When the Soviet Union collapsed, NATO had to find a reason for existence, and it found it with the breakup of Yugoslavia. In the breach of article One of the NATO treaty stating that the alliance will never use or threaten to use force in the resolution of international disputes and will always act in accordance with the Charter of the United Nations, the U.S. bombed Serbia for 78 days and 78 nights. In addition to that, it broke its promise made to the last premier of the Soviet Union, Mikhail Gorbachev that if the Russians allowed the united Germany into NATO, then NATO would not expand eastward. But NATO proceeded to accept a string of East European countries in the years that followed, including Hungary, Poland, and the Czech Republic.
The great prize for the U.S. is, of course, Ukraine. It did not look like they were going to get it… until the Maidan movement erupted. The U.S. did not instigate the movement. Its origin lay in the frustration of Ukrainian people who saw no hope for their country, and they started protesting. The Americans saw an opportunity and they stepped in.
Ukrainians are a pawn in a much bigger game, says Bissett. The U.S. uses Ukraine in an attempt to prevent Russia from re-emerging as a global power. It will not be President Poroshenko who decides when to stop the fighting; it will be President Obama. And in James Bissett’s opinion, Obama does not care.
Roundtable: The prospects of reconciliation in Ukraine
During the round table discussion on the possibility of reconciliation in Ukraine, Ivan Katchanovski expressed his opinion that it will be very difficult to reunite Ukraine. Donbas is already de facto separated from Ukraine. A lot will depend on the current Ukrainian government’s ability to govern the rest of Ukraine. The extreme right battalions fighting in Eastern Ukraine could turn their arms against Kyiv and overthrow Poroshenko, as they overthrew Yanukovych. So far, Kyiv has refused to investigate the mass killings that occurred on Maidan Square in February, in Odessa in May and in the war in Donbas. Katchanovski’s research shows that some elements of the self-defense squads and of the militias of the Right Sector fascists orchestrated shootings by snipers on people in Maidan Square. But Kyiv is turning a blind eye to any investigation and the West is not pressuring Kiev to investigate.
Paul Robinson said that a united Ukraine is theoretically possible, but not under the existing order in Ukraine. The Donetsk and Luhansk rebels do not want to live under an oligarchic regime. If the “fascist junta,” as the government in Kyiv is called by many, were destroyed, it could be possible. But it is not going to happen. “In reality, we are stuck with these two independent statelets and we will just have to do the best of it. The Kyiv government is not going to negotiate; we cannot make it negotiate and [the West] is not putting any pressure on Kyiv to negotiate. So we are stuck with the worst possible situation.”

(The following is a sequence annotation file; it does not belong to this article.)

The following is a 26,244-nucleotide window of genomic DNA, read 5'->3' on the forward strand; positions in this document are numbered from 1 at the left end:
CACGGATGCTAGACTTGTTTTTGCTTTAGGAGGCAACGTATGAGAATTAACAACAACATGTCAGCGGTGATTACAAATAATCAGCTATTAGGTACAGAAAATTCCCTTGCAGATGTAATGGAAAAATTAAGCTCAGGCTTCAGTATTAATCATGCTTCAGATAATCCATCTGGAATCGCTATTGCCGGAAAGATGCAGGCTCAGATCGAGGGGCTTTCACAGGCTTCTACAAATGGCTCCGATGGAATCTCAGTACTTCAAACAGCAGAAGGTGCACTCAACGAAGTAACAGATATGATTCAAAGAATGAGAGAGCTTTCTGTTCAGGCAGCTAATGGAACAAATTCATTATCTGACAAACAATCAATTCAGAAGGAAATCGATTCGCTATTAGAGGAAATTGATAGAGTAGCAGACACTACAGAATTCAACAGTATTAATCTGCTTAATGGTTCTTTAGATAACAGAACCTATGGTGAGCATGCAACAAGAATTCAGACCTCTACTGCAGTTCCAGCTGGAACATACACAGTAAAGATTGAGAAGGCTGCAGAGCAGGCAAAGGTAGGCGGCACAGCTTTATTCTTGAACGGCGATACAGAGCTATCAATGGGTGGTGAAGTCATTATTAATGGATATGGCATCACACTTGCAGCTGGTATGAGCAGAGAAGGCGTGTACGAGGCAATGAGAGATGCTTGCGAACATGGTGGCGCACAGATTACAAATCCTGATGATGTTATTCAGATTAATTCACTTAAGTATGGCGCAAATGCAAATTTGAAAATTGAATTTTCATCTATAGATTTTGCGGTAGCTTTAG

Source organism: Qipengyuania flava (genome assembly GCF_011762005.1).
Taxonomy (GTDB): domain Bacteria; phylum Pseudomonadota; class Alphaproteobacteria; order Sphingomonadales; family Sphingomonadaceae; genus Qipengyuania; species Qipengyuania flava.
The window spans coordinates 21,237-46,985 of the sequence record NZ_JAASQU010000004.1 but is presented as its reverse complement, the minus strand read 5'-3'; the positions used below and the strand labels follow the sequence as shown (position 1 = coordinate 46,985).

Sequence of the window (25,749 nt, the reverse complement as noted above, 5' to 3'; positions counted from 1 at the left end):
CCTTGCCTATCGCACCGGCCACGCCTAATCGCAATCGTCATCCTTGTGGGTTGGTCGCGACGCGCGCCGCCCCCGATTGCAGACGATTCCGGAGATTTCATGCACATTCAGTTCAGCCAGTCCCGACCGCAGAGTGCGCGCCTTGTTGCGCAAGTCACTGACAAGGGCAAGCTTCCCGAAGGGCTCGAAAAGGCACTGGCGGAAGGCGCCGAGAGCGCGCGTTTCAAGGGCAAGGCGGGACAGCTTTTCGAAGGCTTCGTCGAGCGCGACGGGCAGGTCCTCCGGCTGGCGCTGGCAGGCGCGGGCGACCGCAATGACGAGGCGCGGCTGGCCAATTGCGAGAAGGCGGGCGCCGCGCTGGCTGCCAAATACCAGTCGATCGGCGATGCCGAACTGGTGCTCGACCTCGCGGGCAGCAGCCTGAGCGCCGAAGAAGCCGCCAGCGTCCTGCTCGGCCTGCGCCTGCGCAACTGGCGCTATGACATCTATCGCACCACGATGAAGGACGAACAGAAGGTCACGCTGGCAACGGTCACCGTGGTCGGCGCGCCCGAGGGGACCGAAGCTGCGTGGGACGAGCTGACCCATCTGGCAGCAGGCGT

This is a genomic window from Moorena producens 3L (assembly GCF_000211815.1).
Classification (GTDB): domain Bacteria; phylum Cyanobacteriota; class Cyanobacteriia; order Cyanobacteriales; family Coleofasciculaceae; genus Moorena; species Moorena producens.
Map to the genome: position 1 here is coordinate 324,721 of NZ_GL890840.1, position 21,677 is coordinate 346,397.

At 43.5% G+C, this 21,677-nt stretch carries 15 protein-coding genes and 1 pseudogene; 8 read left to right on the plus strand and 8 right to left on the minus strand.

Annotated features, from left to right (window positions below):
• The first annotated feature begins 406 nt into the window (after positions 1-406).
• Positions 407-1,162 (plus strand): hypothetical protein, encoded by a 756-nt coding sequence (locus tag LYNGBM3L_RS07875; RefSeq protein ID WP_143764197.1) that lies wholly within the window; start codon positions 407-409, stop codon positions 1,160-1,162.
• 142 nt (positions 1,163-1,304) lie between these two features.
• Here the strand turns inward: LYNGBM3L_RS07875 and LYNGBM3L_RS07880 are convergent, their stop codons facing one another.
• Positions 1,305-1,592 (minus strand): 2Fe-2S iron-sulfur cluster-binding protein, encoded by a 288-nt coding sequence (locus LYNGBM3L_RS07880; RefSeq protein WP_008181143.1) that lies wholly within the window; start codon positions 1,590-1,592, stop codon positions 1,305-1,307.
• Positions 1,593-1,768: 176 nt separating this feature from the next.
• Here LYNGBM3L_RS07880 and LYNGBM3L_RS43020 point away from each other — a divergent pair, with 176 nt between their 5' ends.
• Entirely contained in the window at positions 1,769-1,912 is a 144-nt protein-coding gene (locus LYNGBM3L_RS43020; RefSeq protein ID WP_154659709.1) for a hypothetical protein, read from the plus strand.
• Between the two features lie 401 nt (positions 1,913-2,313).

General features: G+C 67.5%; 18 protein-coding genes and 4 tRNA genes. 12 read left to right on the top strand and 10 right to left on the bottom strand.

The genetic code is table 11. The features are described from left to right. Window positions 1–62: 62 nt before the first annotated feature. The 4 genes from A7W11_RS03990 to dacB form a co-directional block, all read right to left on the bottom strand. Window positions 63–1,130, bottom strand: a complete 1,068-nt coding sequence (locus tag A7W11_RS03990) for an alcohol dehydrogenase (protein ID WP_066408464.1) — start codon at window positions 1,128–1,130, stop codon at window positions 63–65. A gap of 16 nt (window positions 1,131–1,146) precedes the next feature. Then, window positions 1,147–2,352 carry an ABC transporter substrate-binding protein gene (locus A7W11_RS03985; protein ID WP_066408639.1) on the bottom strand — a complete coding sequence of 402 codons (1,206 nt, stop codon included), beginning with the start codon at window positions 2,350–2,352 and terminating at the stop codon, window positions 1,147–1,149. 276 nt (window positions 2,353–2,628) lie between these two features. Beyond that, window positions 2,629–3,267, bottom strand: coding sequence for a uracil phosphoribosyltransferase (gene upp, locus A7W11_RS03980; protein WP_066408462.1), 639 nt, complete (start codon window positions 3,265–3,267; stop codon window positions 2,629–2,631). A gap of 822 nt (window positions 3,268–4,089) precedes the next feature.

James Bissett said that once the killing started, it became very difficult to arrive at a peaceful resolution. A civil war makes everybody a combatant, and atrocities are being committed on both sides. There are historical, cultural, and religious reasons that explain why East and West did not always get along. “I am not very hopeful. It would require someone to come in and declare a cease fire, international observers to ensure that there is actually a cease fire, which has never been ensured in Ukraine. Who will step in? Russia and the U.S.-NATO have their interests in this struggle. Even if it was settled, the bloodshed that has happened will make it extremely difficult for both sides to come together.”
Olga Ostriichuck observed that when we speak about peaceful resolution, we speak of the need for a ceasefire. However, a true reconciliation will require much more than that. A reconciliation will involve a work of memory, a sober look at what happened and an honest effort to establish the truth. It will be a long and painful process. Canada and the international community should initiate a peaceful resolution of the situation in Ukraine, she says.
This writer said that the political will to stop this civil war should come from within Ukraine itself. “More and more Ukrainians are realizing that they are fighting against their own people. It is becoming harder and harder for them to explain why they are fighting this absurd war.
“The current government in Kyiv is repeating, like mantra, words about a unitarian Ukraine while ignoring reality. Instead of taking the richness of Ukraine as a multicultural and bilingual country and turning it into an asset, the current Kyiv regime is trying to deny hundreds of years of history and build a mono-ethnic Ukrainian nation which excludes Donbas.
“Donbas reacted to the nationalist rhetoric coming from Maidan. So a national project for Ukraine should reconcile a mono-ethnic Ukraine and multi-ethnic Ukraine, represented by Donbas.”